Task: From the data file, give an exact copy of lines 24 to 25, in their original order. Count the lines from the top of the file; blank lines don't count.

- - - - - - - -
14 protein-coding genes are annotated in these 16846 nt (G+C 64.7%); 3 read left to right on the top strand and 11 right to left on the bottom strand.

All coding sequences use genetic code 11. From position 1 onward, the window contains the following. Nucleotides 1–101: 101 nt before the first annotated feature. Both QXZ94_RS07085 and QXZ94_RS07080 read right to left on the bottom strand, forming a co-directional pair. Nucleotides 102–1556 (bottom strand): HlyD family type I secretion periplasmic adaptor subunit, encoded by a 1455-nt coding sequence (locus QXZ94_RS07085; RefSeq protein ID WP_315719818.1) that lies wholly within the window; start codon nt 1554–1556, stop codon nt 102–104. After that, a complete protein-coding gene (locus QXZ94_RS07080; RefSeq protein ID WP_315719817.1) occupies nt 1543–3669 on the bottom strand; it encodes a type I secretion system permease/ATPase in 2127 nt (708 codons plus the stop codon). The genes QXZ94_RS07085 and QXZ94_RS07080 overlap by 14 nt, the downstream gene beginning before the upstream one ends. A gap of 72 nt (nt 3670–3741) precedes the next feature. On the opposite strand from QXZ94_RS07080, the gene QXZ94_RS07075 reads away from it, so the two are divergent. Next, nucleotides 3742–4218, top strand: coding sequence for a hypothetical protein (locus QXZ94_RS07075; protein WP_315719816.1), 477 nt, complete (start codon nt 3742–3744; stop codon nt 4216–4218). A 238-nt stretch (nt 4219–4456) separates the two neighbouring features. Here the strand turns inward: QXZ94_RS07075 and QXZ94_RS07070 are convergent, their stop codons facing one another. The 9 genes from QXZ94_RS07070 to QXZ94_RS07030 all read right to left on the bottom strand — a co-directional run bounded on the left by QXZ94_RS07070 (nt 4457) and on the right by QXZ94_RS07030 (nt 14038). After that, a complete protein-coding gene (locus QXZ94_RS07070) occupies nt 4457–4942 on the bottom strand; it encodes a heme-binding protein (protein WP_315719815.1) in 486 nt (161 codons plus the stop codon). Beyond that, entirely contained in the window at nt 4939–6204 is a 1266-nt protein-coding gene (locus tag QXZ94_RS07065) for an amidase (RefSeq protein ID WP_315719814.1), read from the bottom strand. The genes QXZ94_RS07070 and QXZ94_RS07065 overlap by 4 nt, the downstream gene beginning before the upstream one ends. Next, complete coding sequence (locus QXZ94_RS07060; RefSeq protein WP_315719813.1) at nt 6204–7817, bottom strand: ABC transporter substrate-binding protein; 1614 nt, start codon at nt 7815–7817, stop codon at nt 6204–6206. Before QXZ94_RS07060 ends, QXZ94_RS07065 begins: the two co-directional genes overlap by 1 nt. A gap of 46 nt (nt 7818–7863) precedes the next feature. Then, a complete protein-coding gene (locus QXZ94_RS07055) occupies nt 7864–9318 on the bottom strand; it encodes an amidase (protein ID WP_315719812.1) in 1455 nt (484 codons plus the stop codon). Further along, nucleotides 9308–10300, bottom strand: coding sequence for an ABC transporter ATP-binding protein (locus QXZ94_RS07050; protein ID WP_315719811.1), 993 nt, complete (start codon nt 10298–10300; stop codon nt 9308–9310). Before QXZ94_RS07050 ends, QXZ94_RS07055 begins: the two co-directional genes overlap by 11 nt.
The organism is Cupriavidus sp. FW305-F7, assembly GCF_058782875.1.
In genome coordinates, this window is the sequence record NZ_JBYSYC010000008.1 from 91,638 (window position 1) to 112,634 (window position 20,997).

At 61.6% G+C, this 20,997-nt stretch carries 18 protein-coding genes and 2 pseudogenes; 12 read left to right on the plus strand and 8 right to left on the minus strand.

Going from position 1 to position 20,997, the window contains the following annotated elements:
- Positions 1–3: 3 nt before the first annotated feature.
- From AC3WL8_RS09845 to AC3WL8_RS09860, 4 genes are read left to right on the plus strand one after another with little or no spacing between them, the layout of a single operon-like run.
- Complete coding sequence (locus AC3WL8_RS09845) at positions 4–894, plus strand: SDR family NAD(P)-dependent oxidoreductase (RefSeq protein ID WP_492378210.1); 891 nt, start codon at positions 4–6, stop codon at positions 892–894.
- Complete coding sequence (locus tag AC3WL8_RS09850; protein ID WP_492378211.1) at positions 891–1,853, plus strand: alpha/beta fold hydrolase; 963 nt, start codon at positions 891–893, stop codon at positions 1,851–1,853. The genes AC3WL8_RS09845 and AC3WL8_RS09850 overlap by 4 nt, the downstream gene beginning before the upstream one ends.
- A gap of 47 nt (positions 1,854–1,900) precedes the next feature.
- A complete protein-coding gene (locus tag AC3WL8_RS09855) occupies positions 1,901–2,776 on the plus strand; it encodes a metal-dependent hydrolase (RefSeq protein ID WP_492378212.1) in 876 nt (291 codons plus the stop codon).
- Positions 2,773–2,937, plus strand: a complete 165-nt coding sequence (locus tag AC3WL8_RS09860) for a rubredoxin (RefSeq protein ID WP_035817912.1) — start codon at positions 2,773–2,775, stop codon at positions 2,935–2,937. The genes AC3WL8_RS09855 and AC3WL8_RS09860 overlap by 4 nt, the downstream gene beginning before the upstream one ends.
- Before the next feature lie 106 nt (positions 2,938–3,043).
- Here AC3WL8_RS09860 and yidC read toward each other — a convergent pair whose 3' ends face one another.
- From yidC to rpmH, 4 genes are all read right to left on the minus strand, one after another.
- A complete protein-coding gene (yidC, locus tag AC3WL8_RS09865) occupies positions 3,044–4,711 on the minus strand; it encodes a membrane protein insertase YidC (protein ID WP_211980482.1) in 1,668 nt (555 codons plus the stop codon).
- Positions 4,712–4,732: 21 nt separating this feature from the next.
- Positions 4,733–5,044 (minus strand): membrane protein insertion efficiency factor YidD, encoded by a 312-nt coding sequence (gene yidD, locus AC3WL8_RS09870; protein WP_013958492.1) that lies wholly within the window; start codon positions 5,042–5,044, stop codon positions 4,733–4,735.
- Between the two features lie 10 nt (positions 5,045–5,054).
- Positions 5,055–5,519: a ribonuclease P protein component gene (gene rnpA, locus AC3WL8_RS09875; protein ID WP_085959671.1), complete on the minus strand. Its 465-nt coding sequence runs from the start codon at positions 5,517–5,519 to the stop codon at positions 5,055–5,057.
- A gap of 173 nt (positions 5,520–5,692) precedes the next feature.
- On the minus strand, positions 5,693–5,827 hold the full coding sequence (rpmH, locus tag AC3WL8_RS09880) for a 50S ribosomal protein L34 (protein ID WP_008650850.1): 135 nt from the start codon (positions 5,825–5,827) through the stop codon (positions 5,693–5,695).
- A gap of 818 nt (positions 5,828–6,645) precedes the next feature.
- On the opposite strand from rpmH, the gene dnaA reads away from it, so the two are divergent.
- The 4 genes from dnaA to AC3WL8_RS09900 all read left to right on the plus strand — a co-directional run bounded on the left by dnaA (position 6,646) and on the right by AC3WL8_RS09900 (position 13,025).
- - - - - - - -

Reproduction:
- A gap of 818 nt (positions 5,828–6,645) precedes the next feature.
- On the opposite strand from rpmH, the gene dnaA reads away from it, so the two are divergent.